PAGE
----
Oil prices are climbing on fears that the Ukraine-Russia crisis will disrupt supply chains across the world.
The price of Brent crude reached a seven-year high of $97.44 a barrel on Tuesday as Russia ordered troops into two rebel-held regions in Ukraine’s east after it recognised them as independent states.
The UK and several western allies have threatened sanctions on Russia.
The country is the second largest oil exporter after Saudi Arabia.
It is also the world’s top producer of natural gas.
Russia has said its troops will engage in “peacekeeping” in the self-declared Donetsk and Luhansk people’s republics.
But the US has said calling them peacekeepers is “nonsense”, and that Russia is creating a pretext for war.
The Ukraine-Russia crisis could have “substantial implications”, said Sue Trinh of Manulife Investment Management.
Sanctions forcing Russia to supply less crude or natural gas would have “important impact on the global economy,” she added.
Maike Currie, an investment director at Fidelity International, said oil could go above $100 per barrel due to a combination of the Ukraine crisis, a cold winter in the US, and a lack of investment in oil and gas supplies around the world.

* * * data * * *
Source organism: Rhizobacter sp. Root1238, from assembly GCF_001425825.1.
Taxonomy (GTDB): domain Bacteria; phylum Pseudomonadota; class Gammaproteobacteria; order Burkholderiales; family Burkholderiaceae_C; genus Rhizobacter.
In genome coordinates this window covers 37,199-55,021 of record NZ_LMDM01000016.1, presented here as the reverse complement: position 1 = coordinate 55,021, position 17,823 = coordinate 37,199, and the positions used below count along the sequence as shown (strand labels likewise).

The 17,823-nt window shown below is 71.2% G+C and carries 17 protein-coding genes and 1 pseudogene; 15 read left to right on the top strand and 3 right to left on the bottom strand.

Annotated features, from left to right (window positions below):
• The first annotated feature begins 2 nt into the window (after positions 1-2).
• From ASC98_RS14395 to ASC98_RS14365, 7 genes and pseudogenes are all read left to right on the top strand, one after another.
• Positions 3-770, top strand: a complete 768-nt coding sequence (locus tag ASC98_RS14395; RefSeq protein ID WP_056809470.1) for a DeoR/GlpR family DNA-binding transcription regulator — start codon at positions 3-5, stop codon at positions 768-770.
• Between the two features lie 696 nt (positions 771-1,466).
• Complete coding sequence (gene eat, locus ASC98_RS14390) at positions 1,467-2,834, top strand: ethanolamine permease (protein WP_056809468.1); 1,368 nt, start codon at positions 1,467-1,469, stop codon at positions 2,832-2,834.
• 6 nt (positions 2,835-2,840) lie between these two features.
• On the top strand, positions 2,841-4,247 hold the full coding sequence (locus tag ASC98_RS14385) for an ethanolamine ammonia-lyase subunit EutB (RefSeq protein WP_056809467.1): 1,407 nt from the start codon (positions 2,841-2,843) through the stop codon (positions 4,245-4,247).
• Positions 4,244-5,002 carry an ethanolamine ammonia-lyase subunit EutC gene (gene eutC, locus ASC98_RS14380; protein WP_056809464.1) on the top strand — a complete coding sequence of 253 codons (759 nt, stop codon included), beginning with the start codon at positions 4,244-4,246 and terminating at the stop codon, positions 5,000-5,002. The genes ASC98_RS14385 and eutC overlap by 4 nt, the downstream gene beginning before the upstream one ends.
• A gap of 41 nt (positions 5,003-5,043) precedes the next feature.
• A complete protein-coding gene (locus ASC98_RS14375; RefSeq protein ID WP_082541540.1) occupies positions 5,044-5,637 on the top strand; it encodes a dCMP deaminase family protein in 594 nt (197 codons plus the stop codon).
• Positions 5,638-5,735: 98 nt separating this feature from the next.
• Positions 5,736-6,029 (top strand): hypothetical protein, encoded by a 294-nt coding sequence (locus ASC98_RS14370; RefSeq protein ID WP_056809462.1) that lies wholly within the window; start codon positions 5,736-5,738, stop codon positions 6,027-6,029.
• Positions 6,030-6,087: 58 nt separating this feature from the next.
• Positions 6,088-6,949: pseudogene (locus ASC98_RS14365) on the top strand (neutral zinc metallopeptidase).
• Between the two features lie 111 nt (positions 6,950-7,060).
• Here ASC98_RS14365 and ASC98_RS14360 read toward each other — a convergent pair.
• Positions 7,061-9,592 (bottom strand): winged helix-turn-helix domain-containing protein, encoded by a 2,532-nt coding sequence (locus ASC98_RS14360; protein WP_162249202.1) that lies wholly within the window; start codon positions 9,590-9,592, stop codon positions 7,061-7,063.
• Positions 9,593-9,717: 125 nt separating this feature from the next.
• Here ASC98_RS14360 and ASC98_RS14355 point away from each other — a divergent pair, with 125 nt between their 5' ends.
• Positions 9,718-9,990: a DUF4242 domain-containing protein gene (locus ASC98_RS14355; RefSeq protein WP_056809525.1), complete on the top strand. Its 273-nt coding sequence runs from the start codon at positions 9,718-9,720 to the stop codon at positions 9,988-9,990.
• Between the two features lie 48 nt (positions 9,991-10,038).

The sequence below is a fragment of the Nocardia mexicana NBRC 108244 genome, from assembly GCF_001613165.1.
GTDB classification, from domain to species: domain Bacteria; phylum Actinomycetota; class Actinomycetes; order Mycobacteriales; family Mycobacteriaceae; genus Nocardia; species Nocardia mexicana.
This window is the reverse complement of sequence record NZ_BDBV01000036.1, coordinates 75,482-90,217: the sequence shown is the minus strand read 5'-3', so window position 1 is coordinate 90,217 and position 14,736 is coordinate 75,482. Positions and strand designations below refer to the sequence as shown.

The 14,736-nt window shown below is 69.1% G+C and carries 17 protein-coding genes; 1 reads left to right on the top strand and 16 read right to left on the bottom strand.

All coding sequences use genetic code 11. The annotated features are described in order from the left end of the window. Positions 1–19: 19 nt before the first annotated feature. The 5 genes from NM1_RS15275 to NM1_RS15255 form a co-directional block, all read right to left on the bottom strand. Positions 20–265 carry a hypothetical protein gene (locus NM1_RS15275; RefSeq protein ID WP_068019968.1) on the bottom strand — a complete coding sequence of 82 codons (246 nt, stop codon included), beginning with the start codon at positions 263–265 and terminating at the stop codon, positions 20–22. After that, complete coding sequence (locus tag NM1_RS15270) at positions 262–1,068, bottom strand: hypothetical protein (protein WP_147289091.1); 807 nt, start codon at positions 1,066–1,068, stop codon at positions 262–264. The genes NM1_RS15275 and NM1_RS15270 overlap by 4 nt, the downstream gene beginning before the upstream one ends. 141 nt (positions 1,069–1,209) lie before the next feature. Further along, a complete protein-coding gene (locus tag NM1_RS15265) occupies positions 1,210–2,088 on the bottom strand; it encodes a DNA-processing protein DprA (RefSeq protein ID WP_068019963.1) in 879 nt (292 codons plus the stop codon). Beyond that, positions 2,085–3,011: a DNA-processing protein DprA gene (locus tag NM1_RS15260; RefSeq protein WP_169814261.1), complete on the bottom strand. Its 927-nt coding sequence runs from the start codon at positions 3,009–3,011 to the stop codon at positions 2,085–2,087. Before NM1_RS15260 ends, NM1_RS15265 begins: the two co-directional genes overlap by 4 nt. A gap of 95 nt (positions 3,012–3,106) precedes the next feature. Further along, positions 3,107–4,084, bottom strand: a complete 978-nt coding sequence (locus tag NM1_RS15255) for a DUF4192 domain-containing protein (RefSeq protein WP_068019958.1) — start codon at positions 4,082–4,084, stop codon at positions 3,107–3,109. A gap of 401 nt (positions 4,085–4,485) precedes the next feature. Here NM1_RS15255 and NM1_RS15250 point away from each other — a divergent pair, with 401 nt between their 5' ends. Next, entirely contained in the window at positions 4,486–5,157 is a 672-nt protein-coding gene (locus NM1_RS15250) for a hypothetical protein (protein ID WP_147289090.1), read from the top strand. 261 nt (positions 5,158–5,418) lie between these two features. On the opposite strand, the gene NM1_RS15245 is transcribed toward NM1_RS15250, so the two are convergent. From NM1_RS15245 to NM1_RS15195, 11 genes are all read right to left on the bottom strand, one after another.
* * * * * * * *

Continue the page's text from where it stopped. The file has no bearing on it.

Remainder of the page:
“Russia accounts for one in every 10 barrels of oil consumed globally, so it is a major player when it comes to the price of oil, and of course, it’s really going to hurt consumers at the petrol pumps,” she said.
There have been US and EU sanctions on Russia for a number of years, which has had a “massive impact” on the Russian economy.
Sanctions are likely to be “deepened”, Ms Currie said, including sanctions on financial institutions, technology such as chips, and individuals.
‘Deep sea of red’
Equity investors were just as jittery about the developments which come as the global economy is still recovering from the impact of the coronavirus pandemic.
Japan’s Nikkei 225 index slipped over 2%. The Shanghai Composite was 1.4% lower by mid-day.
Futures for the S&P 500 retreated 1.6% and fell 1.4% for the Dow Jones. Nasdaq futures gave up 2.2%.
The futures contracts, made by investors before stock markets open, hint at how they think the indexes will perform.
A possible war is at the forefront of investors’ minds, said Song Seng Wun, an economist at CIMB Private Banking.
Mr Song said the markets were a “deep sea of red”.
“There are fears that freight and shipping costs, that are already at elevated levels, will climb higher because of demand-supply disruptions,” he told the BBC.
Vishnu Varathan, head of economics and strategy at Mizuho Bank, said it was unclear if Russia’s moves would trigger a full-blown conflict.
“For now, sanctions appear to be the first port of call,” he said.